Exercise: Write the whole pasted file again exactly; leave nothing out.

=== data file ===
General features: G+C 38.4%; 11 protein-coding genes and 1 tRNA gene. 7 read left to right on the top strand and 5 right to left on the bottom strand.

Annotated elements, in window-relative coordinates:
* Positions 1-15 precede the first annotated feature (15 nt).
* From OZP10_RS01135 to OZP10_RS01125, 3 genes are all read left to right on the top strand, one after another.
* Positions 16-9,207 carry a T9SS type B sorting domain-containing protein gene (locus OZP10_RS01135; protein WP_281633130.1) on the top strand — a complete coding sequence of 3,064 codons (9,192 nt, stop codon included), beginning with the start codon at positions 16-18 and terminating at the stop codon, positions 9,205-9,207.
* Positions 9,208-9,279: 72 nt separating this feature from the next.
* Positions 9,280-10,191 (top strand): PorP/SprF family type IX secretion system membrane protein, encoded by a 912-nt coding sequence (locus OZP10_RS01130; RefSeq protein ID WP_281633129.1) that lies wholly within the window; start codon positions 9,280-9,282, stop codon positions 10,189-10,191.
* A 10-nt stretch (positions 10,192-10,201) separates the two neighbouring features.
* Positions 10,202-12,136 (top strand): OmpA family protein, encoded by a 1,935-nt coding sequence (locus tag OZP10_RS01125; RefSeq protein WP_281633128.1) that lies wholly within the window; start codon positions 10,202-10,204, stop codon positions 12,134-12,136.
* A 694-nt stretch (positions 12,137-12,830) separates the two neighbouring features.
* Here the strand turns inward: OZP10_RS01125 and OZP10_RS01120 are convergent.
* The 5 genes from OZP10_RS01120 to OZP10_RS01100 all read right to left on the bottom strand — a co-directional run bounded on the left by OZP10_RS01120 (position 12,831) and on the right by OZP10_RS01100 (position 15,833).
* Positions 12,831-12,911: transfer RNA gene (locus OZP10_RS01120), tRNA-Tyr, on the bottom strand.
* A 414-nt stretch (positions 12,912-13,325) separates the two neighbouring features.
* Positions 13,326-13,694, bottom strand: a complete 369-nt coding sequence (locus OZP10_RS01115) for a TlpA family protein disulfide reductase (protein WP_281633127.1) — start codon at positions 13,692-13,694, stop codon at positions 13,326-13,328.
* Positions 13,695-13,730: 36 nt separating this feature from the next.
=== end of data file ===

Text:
General features: G+C 38.4%; 11 protein-coding genes and 1 tRNA gene. 7 read left to right on the top strand and 5 right to left on the bottom strand.

Annotated elements, in window-relative coordinates:
* Positions 1-15 precede the first annotated feature (15 nt).
* From OZP10_RS01135 to OZP10_RS01125, 3 genes are all read left to right on the top strand, one after another.
* Positions 16-9,207 carry a T9SS type B sorting domain-containing protein gene (locus OZP10_RS01135; protein WP_281633130.1) on the top strand — a complete coding sequence of 3,064 codons (9,192 nt, stop codon included), beginning with the start codon at positions 16-18 and terminating at the stop codon, positions 9,205-9,207.
* Positions 9,208-9,279: 72 nt separating this feature from the next.
* Positions 9,280-10,191 (top strand): PorP/SprF family type IX secretion system membrane protein, encoded by a 912-nt coding sequence (locus OZP10_RS01130; RefSeq protein ID WP_281633129.1) that lies wholly within the window; start codon positions 9,280-9,282, stop codon positions 10,189-10,191.
* A 10-nt stretch (positions 10,192-10,201) separates the two neighbouring features.
* Positions 10,202-12,136 (top strand): OmpA family protein, encoded by a 1,935-nt coding sequence (locus tag OZP10_RS01125; RefSeq protein WP_281633128.1) that lies wholly within the window; start codon positions 10,202-10,204, stop codon positions 12,134-12,136.
* A 694-nt stretch (positions 12,137-12,830) separates the two neighbouring features.
* Here the strand turns inward: OZP10_RS01125 and OZP10_RS01120 are convergent.
* The 5 genes from OZP10_RS01120 to OZP10_RS01100 all read right to left on the bottom strand — a co-directional run bounded on the left by OZP10_RS01120 (position 12,831) and on the right by OZP10_RS01100 (position 15,833).
* Positions 12,831-12,911: transfer RNA gene (locus OZP10_RS01120), tRNA-Tyr, on the bottom strand.
* A 414-nt stretch (positions 12,912-13,325) separates the two neighbouring features.
* Positions 13,326-13,694, bottom strand: a complete 369-nt coding sequence (locus OZP10_RS01115) for a TlpA family protein disulfide reductase (protein WP_281633127.1) — start codon at positions 13,692-13,694, stop codon at positions 13,326-13,328.
* Positions 13,695-13,730: 36 nt separating this feature from the next.